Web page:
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North Idaho seniors honored by White House for volunteer work | Community Spirit

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North Idaho seniors honored by White House for volunteer work
North Idaho seniors honored by White House for volunteer work

In the back corner of a north Idaho diner, a small but important group of people were quietly honored for their work. You may have seen them behind the counter at your local animal shelter or food bank, filing papers at the hospital or helping tutor students. They're the everyday heroes who help out through the Retired Seniors Volunteer Program, or RSVP.

RSVP was founded in 1965 and later placed under the umbrella of Senior Corps by Congress in 1973. “Congress wanted to harness the experience and extraordinary work ethic of seniors who, at the time, were retiring at the age of 55,” said RSVP Director Bob Small. “So by starting this program they were able to tap into that wealth of knowledge and experience and get seniors to start helping by tutoring, working in food banks and virtually all non-profit agencies in our community.”

Thursday's banquet was to honor around 55 seniors who had served more than 500 hours, and over 10 others who had volunteered over 4,000. Each was presented with a presidential letter of thanks, a plaque to recognize their efforts and a Presidential Volunteer Service Award pin. Together, the group had volunteered 163,092 hours with a combined economic impact to the community of $2.6 million.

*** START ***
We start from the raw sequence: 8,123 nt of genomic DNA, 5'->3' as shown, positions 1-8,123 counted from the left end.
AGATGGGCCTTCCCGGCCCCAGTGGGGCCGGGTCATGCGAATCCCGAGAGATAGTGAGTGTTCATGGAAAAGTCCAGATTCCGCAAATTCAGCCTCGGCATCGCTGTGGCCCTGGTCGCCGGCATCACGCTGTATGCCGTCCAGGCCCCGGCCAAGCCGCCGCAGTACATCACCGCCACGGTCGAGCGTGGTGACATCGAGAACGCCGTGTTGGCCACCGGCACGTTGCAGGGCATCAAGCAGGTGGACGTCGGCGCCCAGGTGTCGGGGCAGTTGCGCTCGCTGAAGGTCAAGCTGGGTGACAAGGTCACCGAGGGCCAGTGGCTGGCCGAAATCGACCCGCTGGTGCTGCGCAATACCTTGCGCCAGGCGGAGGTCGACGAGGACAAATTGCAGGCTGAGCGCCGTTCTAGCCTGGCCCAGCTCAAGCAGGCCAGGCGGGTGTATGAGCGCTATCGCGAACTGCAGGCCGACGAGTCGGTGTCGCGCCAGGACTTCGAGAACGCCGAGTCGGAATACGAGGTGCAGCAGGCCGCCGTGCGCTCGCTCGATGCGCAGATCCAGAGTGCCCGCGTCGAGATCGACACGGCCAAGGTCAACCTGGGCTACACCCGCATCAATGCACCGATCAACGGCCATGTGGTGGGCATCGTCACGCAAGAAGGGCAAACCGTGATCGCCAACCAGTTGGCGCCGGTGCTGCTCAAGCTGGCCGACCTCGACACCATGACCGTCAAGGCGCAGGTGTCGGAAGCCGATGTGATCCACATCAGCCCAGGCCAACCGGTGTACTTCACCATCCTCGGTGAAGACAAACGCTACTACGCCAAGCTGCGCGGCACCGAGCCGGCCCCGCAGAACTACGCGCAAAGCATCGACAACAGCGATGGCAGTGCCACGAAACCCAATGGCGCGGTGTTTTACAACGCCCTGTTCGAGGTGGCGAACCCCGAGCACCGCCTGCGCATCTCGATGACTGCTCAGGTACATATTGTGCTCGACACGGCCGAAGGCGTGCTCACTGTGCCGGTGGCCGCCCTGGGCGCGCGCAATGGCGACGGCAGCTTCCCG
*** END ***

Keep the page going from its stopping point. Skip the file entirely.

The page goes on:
Director Small says that despite the impressive numbers, he's worried about the future of volunteers in north Idaho.

“We spend much of our efforts trying to get baby boomers involved, and it's touch because they have all these distractions like playing golf or going fishing and boating,” said Small. “They have so many other things to do and toys to play with it's going to be tough.” And, Small says, it's only going to get harder.

“It scares me to think the teenagers today in another 40 years, are they going to be willing to volunteer? They can't tweet kids in school to help them with their homework and their reading skills. It's something they have to sit and do one-on-one. That's my personal concern,” he said.

So how does he encourage new volunteers? Small says there are two major benefits that he says he shares with anyone who will listen. Number one is, volunteers can choose where they work.

“If they want to work with animals, we have volunteers who work at the Kootenai County Humane society. So they can pick and choose their area of interest and do that,” Small said. “But there's another reason. RSVP is targeted at those over the age of 55, and we point out the many health benefits of volunteering. Volunteer after volunteer will come back and say 'If it wasn't for volunteering, I wouldn't be here today; It's given me a reason to keep going, a reason go get up.' We recently received a copy of a study on volunteering over the age of 55, and compared to a group of non-volunteers and it was amazing. Everything from lower depression and anxiety, longevity, less aches and pains – it's amazing. You're never too old to volunteer.”

If you want to get involved with RSVP, contact the Area Agency on Aging of North Idaho at (208) 667-3179.

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